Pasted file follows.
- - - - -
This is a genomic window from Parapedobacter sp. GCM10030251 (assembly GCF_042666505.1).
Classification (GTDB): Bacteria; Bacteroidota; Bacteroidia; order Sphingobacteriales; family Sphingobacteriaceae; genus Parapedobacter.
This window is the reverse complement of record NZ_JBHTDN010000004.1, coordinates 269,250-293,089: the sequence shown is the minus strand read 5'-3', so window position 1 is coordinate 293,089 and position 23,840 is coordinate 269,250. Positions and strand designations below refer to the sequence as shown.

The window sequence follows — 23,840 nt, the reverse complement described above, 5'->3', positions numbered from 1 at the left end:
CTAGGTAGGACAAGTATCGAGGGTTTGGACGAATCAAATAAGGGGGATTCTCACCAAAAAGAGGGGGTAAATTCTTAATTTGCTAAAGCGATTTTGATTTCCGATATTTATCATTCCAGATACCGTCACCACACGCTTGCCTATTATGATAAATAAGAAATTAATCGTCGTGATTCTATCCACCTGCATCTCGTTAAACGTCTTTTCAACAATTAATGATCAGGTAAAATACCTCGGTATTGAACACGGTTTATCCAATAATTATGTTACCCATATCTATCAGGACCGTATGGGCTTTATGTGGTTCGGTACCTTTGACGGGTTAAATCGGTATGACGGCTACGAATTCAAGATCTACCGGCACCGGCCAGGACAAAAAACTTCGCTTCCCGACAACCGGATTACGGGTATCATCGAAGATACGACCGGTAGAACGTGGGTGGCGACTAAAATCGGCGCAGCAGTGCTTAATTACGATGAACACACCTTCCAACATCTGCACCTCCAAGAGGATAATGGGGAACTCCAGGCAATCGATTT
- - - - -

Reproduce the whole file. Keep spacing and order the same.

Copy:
This is a genomic window from Parapedobacter sp. GCM10030251 (assembly GCF_042666505.1).
Classification (GTDB): Bacteria; Bacteroidota; Bacteroidia; order Sphingobacteriales; family Sphingobacteriaceae; genus Parapedobacter.
This window is the reverse complement of record NZ_JBHTDN010000004.1, coordinates 269,250-293,089: the sequence shown is the minus strand read 5'-3', so window position 1 is coordinate 293,089 and position 23,840 is coordinate 269,250. Positions and strand designations below refer to the sequence as shown.

The window sequence follows — 23,840 nt, the reverse complement described above, 5'->3', positions numbered from 1 at the left end:
CTAGGTAGGACAAGTATCGAGGGTTTGGACGAATCAAATAAGGGGGATTCTCACCAAAAAGAGGGGGTAAATTCTTAATTTGCTAAAGCGATTTTGATTTCCGATATTTATCATTCCAGATACCGTCACCACACGCTTGCCTATTATGATAAATAAGAAATTAATCGTCGTGATTCTATCCACCTGCATCTCGTTAAACGTCTTTTCAACAATTAATGATCAGGTAAAATACCTCGGTATTGAACACGGTTTATCCAATAATTATGTTACCCATATCTATCAGGACCGTATGGGCTTTATGTGGTTCGGTACCTTTGACGGGTTAAATCGGTATGACGGCTACGAATTCAAGATCTACCGGCACCGGCCAGGACAAAAAACTTCGCTTCCCGACAACCGGATTACGGGTATCATCGAAGATACGACCGGTAGAACGTGGGTGGCGACTAAAATCGGCGCAGCAGTGCTTAATTACGATGAACACACCTTCCAACATCTGCACCTCCAAGAGGATAATGGGGAACTCCAGGCAATCGATTT